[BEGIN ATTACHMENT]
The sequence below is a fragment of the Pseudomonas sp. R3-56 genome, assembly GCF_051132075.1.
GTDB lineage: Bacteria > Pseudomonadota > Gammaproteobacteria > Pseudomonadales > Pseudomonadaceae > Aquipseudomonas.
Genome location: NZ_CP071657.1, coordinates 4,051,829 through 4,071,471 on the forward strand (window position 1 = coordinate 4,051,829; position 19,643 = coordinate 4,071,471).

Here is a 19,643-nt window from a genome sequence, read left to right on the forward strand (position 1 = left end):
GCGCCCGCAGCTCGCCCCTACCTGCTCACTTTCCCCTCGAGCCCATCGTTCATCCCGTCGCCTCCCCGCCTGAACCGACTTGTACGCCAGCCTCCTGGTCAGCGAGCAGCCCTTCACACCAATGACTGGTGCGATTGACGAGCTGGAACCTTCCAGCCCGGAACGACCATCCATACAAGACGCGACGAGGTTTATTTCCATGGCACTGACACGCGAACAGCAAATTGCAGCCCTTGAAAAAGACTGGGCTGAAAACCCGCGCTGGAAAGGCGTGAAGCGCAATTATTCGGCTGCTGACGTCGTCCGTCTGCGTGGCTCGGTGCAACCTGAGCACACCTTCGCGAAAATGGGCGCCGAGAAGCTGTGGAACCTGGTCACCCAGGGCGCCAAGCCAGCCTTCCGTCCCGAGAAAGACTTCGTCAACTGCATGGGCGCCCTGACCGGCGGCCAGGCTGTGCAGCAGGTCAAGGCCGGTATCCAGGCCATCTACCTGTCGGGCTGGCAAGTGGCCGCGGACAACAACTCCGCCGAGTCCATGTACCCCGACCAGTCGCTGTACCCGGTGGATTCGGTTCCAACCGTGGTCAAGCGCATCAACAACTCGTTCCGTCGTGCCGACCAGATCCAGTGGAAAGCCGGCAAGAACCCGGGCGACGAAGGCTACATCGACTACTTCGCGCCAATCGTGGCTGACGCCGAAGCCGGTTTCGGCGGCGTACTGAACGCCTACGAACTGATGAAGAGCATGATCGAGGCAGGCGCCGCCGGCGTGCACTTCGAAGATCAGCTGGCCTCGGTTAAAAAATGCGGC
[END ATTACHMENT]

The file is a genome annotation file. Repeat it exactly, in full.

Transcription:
The sequence below is a fragment of the Pseudomonas sp. R3-56 genome, assembly GCF_051132075.1.
GTDB lineage: Bacteria > Pseudomonadota > Gammaproteobacteria > Pseudomonadales > Pseudomonadaceae > Aquipseudomonas.
Genome location: NZ_CP071657.1, coordinates 4,051,829 through 4,071,471 on the forward strand (window position 1 = coordinate 4,051,829; position 19,643 = coordinate 4,071,471).

Here is a 19,643-nt window from a genome sequence, read left to right on the forward strand (position 1 = left end):
GCGCCCGCAGCTCGCCCCTACCTGCTCACTTTCCCCTCGAGCCCATCGTTCATCCCGTCGCCTCCCCGCCTGAACCGACTTGTACGCCAGCCTCCTGGTCAGCGAGCAGCCCTTCACACCAATGACTGGTGCGATTGACGAGCTGGAACCTTCCAGCCCGGAACGACCATCCATACAAGACGCGACGAGGTTTATTTCCATGGCACTGACACGCGAACAGCAAATTGCAGCCCTTGAAAAAGACTGGGCTGAAAACCCGCGCTGGAAAGGCGTGAAGCGCAATTATTCGGCTGCTGACGTCGTCCGTCTGCGTGGCTCGGTGCAACCTGAGCACACCTTCGCGAAAATGGGCGCCGAGAAGCTGTGGAACCTGGTCACCCAGGGCGCCAAGCCAGCCTTCCGTCCCGAGAAAGACTTCGTCAACTGCATGGGCGCCCTGACCGGCGGCCAGGCTGTGCAGCAGGTCAAGGCCGGTATCCAGGCCATCTACCTGTCGGGCTGGCAAGTGGCCGCGGACAACAACTCCGCCGAGTCCATGTACCCCGACCAGTCGCTGTACCCGGTGGATTCGGTTCCAACCGTGGTCAAGCGCATCAACAACTCGTTCCGTCGTGCCGACCAGATCCAGTGGAAAGCCGGCAAGAACCCGGGCGACGAAGGCTACATCGACTACTTCGCGCCAATCGTGGCTGACGCCGAAGCCGGTTTCGGCGGCGTACTGAACGCCTACGAACTGATGAAGAGCATGATCGAGGCAGGCGCCGCCGGCGTGCACTTCGAAGATCAGCTGGCCTCGGTTAAAAAATGCGGC